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The presentation is successfully added In Your Favorites. All Rights Reserved. Like it 0. Dislike it 0. January 19, Posting comment Premium member. Presentation Transcript. Chapter 1 Defining Marketing for the 21st Century by: Kotler on Marketing: Kotler on Marketing. Companies can have 2-way communication with customers and prospects. Discussion Question. The Scope of Marketing: See text for complete table. The Decisions Marketers Make: Marketing Concepts and Tools: A Simple Marketing System.

Company Orientations Toward the Marketplace: How Business and Marketing are Changing: New Economy Old Economy New Economy Organize by product units Focus on profitable transactions Look primarily at financial scorecard Focus on shareholders Marketing does the marketing Build brands through advertising Focus on customer acquisition No customer satisfaction measurement Overpromise, underdeliver Organize by customer segments Focus on customer lifetime value Look also at marketing scorecard Focus on stakeholders Everyone does the marketing Build brands through behavior Focus on customer retention and growth Measure customer satisfaction and retention rate Underpromise , overdeliver.

B2B Business to Business. Traditional and New Economy Structures. Brick and Click Companies Pure-click companies. Setting Up a Dot-com Presence See text for complete table. Customer Relationship Marketing Reduce rate of customer defection Increase longevity of customer relationship Enhance growth potential through cross-selling and up-selling Make low profit customers more profitable or terminate them. Determinants of Customer Delivered Value. The High Performance Business. Delivering Customer Value and Satisfaction: The Generic Value Chain.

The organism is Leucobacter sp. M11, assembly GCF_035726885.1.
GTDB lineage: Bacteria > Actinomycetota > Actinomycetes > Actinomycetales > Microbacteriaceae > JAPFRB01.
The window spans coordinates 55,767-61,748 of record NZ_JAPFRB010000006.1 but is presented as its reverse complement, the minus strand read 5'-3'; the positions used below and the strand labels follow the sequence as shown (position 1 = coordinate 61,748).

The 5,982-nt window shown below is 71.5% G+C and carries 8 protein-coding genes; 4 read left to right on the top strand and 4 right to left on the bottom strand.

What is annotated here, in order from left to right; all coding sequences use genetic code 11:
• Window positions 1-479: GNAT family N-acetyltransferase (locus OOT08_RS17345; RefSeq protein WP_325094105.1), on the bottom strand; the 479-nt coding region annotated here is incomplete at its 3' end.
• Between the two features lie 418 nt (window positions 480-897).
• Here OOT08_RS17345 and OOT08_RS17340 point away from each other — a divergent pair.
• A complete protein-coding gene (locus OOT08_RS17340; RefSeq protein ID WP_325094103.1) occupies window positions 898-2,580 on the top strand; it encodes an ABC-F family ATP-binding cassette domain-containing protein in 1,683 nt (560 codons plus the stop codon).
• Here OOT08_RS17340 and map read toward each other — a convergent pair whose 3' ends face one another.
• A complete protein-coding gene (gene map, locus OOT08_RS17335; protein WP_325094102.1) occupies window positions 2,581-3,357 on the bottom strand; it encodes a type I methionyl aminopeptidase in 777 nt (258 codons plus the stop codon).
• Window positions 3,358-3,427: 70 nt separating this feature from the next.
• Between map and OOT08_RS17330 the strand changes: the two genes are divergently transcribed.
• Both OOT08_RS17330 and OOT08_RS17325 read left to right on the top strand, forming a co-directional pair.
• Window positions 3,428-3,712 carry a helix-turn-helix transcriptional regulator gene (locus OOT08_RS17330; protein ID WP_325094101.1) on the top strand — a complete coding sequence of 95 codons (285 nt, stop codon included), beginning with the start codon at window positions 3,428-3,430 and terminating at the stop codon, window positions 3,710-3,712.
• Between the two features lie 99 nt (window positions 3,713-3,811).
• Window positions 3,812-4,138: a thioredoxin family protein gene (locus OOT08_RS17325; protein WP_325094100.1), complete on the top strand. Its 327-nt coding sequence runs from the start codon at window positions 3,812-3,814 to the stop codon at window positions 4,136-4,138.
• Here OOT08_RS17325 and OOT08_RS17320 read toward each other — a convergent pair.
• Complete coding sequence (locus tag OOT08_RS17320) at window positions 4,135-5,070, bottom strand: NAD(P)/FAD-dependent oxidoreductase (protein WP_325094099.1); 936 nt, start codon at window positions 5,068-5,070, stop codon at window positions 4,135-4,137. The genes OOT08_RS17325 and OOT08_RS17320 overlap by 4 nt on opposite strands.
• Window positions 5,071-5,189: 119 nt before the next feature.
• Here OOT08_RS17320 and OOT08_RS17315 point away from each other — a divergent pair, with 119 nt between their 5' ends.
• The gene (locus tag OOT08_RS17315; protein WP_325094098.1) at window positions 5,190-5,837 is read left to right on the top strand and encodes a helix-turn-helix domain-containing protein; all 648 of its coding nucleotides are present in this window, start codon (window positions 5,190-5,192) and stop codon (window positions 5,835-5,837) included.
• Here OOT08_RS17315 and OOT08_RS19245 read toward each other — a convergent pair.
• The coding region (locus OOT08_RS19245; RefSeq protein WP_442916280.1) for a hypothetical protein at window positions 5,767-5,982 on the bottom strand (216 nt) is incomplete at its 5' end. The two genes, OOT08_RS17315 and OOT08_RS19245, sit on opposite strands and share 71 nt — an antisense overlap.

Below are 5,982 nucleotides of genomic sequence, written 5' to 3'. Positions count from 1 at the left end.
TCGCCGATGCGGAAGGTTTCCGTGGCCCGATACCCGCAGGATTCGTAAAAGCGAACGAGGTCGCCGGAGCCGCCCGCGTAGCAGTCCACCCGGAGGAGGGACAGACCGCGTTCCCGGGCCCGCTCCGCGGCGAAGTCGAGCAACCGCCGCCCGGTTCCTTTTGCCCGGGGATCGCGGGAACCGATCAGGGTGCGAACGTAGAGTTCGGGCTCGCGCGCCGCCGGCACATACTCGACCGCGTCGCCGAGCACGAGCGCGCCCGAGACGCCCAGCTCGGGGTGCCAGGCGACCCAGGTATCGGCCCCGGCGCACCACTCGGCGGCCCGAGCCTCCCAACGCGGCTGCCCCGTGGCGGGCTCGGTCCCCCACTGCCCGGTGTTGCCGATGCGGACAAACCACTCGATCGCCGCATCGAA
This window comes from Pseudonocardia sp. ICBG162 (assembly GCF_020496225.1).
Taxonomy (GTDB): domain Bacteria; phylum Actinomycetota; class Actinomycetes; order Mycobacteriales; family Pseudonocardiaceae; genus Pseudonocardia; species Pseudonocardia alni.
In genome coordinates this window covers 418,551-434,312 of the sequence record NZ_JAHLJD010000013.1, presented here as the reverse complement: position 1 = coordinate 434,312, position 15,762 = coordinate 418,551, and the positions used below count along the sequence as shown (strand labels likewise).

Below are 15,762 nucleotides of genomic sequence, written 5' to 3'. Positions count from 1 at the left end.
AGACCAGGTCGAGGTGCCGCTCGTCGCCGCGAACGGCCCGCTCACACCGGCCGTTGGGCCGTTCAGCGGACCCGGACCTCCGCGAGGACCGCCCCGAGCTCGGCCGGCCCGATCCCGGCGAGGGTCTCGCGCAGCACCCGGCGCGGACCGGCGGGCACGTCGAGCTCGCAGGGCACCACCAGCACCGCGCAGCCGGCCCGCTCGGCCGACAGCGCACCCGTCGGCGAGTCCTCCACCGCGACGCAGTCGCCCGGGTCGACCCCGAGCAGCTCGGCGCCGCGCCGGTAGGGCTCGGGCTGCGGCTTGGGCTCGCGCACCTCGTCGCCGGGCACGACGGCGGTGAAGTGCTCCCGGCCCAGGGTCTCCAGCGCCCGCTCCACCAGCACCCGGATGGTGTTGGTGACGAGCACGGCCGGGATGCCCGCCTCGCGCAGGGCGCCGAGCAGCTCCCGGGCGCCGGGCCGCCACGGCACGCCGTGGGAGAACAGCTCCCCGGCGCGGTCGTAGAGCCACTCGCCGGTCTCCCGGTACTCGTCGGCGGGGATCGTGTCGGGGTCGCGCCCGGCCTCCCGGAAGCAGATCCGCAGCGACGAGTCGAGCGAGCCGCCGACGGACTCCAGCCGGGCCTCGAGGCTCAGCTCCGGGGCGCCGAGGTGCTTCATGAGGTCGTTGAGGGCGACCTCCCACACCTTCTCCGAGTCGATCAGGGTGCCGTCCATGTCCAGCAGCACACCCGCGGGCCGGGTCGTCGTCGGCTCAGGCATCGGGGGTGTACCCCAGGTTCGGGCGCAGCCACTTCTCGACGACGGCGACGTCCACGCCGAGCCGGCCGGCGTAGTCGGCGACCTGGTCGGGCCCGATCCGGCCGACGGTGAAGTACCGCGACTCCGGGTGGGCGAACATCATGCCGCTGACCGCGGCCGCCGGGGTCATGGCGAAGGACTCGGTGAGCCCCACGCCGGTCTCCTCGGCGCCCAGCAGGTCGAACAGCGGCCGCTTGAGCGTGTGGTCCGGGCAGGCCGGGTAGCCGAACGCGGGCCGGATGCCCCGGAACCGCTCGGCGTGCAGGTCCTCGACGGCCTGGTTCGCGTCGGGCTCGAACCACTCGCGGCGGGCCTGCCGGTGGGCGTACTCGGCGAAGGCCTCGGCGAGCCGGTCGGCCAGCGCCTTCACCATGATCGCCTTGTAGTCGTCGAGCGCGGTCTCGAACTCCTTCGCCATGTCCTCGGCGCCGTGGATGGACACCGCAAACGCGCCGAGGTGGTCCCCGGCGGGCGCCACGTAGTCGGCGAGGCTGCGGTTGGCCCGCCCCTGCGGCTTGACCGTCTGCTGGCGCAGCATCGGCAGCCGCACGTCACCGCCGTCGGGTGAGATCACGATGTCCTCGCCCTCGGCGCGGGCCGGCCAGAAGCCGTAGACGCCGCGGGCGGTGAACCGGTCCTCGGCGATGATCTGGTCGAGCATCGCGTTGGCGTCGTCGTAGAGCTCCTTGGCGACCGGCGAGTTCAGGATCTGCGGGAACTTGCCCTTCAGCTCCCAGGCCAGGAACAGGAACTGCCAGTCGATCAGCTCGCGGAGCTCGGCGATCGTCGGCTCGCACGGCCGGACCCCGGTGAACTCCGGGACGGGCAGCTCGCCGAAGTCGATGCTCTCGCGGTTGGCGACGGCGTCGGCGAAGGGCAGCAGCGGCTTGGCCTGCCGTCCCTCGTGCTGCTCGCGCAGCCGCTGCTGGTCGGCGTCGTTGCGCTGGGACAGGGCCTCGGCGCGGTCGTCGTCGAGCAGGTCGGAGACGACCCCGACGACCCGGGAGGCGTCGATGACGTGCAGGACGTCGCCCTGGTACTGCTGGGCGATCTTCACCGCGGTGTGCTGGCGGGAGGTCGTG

The Customer-Development Process. Levels of Relationship Marketing. The Basics Cross-departmental participation Integrate the Voice of the Customer into all business decisions Create superior offering for the target market. Customer-Product Profitability Analysis. Allocating marketing investment according to customer value. Corporate and Division Strategic Planning: Table 4. Customers can request a catalog of Starbucks products, subscribe to a newsletter, and shop online.

Business Unit Strategic Planning: Opportunity and Threat Matrices. The Marketing Process: Factors Influencing Company Marketing Strategy. Product Planning: The Nature and Contents of a Marketing Plan. The Marketing Intelligence System: Marketing Research System: The Marketing Research Process. Closed-end Questions. Brian Wansink of the University of Illinois. Probability and Nonprobability Samples Continued.